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Detroit auto dealers raise millions to help kids at annual auto show Charity Preview


Editor Note: During the North American International Auto Show, Detroit Unspun/The HUB will bring you stories about what the auto industry is doing to help transform Detroit and its neighborhoods.

Nearly every day of the week a pair of mobile medical vans, affectionately called Hank and Clara, roll up to targeted schools and community centers to help treat Detroit’s low-income children for asthma and other ailments. A $28,000 grant from the Detroit Auto Dealers Fund helps subsidize 200 health care visits to the neighborhoods.

untitled“We bring health-care services to children who would struggle to get care otherwise because their parents may lack transportation, their doctors may be located on the other side of town, or they face other barriers,” says Elliott Attisha, D.O., a pediatrician who directs the program for Henry Ford Health System.

The 2015 grant from the DADA Fund, one of the nine charities supported by the posh Charity Preview on opening night of the North American International Auto Show, goes far to help underserved kids all year round. Since 1976 the auto dealers have raised more than $105.2 million for children and youth charities, more than half in the last 12 years.  More than $48 million of those funds were raised in the last 10 years.

Show-goers pay $400 apiece to attend the largest charity event in the country, spanning the full show floor of the auto show. Last year the black-tie gala raised $5.3 million for the nine Metro Detroit charities the fund sponsors. This year’s event on Friday night ,January 15, raised $5.2 million.

Since 1998, a portion of those dollars goes to the Community Foundation for Southeast Michigan that administers direct grants and an endowment. More than $4 million has been funneled to 114 organizations and any community group can apply, generating a great interest among philanthropic groups. Grants are between $10,000 and $50,000.

“To our knowledge, this is the only auto association in the country that has created such a permanent legacy,” says Karen Chassin Goldbaum, the spokesperson for the Community Foundation.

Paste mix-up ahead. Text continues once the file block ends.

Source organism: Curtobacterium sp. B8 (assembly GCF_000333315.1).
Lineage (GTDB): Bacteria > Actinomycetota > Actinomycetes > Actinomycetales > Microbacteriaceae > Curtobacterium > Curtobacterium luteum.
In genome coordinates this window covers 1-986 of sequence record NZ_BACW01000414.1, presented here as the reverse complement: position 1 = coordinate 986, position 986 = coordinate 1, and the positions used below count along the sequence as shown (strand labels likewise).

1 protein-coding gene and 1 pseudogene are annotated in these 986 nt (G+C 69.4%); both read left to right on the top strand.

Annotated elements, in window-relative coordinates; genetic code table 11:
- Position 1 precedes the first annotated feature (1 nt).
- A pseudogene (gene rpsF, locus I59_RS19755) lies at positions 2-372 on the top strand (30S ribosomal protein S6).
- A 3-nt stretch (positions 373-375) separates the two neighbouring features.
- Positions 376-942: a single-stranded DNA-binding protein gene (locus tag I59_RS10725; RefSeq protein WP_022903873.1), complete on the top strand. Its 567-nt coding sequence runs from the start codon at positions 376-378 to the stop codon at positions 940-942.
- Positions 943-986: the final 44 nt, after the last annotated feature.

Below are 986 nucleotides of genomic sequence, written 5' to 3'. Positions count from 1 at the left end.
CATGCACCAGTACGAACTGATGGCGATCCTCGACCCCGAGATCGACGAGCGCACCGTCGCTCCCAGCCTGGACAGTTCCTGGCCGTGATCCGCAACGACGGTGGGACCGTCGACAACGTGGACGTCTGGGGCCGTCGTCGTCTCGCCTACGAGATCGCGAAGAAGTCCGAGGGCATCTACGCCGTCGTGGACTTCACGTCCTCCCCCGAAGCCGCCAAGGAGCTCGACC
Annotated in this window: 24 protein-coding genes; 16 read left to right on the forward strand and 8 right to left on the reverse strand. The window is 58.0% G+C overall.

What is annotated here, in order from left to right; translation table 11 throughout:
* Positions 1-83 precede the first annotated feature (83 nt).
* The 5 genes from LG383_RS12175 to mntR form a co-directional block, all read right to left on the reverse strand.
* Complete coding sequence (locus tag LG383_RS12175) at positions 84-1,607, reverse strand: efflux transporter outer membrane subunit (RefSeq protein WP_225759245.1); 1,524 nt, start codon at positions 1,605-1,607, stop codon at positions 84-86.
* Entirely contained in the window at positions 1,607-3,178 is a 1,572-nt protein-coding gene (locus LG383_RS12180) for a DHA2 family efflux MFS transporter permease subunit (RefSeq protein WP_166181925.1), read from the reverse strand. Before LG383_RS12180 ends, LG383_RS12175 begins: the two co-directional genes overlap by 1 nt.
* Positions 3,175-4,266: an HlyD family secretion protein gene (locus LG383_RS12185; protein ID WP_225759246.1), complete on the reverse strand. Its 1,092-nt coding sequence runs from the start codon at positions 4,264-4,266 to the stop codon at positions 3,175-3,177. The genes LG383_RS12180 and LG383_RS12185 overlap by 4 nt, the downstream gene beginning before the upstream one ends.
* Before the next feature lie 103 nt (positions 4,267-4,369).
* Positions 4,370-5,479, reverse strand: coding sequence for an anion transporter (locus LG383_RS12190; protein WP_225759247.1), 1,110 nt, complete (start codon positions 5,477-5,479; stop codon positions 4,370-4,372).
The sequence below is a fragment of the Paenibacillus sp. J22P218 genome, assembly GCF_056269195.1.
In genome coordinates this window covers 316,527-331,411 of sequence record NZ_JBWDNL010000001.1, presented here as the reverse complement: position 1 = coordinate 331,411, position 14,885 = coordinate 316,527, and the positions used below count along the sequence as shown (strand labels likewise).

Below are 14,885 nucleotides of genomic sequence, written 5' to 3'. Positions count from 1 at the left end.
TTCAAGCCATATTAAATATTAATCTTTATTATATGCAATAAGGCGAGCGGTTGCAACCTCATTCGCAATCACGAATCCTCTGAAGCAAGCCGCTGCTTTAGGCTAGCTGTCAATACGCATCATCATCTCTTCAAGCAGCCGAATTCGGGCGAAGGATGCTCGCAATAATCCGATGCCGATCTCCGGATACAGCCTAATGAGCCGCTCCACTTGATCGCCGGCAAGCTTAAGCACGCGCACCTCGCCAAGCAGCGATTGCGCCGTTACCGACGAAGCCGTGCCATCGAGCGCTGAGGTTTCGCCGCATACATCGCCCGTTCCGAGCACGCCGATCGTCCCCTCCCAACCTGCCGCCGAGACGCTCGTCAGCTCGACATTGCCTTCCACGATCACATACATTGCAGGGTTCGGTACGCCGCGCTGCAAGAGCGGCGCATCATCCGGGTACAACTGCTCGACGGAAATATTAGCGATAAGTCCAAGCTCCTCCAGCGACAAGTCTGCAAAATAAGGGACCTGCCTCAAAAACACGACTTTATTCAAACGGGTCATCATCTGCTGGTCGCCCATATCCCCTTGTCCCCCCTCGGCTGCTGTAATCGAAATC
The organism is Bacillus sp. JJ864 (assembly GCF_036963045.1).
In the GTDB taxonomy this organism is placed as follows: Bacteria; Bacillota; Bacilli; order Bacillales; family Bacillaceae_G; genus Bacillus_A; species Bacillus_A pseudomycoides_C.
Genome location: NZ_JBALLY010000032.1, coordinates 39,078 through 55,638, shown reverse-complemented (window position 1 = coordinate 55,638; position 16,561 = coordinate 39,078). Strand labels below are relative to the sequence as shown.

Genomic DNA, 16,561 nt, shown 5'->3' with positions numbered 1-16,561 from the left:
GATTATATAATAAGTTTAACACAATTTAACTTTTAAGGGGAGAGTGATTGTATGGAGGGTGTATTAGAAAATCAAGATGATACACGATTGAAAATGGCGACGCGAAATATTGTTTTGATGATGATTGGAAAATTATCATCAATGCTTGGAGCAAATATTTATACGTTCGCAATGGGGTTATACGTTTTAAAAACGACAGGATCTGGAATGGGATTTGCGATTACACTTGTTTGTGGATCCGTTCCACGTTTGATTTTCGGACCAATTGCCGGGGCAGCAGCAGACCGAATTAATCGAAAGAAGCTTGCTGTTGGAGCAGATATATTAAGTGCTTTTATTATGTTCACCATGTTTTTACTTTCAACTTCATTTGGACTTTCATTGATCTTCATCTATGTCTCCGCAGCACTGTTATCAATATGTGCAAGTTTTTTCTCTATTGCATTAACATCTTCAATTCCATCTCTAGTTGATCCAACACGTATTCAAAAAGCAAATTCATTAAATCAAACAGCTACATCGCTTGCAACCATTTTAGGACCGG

Who gets help from the DADA Fund?

A recent chart of activities found $30,860 went to youth volunteerism, $339,491 to arts, cultures and humanities and $299,000 to public safety and other concerns. Grants go to organizations for physical fitness, math education, entrepreneurship and mental health counseling.

Here are some of the innovative programs helped by the fund.

Dr. Attisha and his mobile medical mission address numerous concerns, especially asthma, which is higher in Detroit than any sector of the country. He estimates 25 to 30 percent of city students are dealing with uncontrolled breathing issues, which could lead to missed school days, emergency room visits and exacerbated conditions.

Hank exterior

Help for the medically underserved comes by way of two mobile vans, each equipped with a driver, nurse practitioner and medical assistant. Each of the three target schools have a full-time nurse who can set up appointments for the mobile unit, send requests for pharmaceuticals, identify key cases for the doctor and give breathing treatments to students.

The problem is far from solved.

Dr. Attisha says the city needs to place a nurse in each school with the myriad of illnesses students have, especially in underserved areas. He hopes his grant with the DADA Fund can be renewed because the work goes on.

Other charities supported by the DADA general fund include the Boys and Girls Clubs of Southeastern Michigan, The Children’s Center, The Children’s Hospital of Michigan Foundation, Detroit Institute for Children, Judson Center, March of Dimes Metro Detroit and Detroit Police Athletic League.

With such great need in the community and the DADA’s proven skills in fundraising, the new public relations director of the organization, Max Muncey, launched a web-based fundraising platform.

“We view this as another way we can make our charitable efforts bigger and better,” says Muncey. Donors click on the site through its portal, making contributions up to and including Jan. 15, the day of the charity preview.

For those who can’t afford a $400 ticket price but feel passionate about helping children, a new way of investing $20 or $40 to make Detroit a better place.

“Every penny that goes into this platform helps, whether it’s $5 or $5,000,” Muncey says. “At the end of the day, if a $1 is raised, it’s one more $1 that we had before.”


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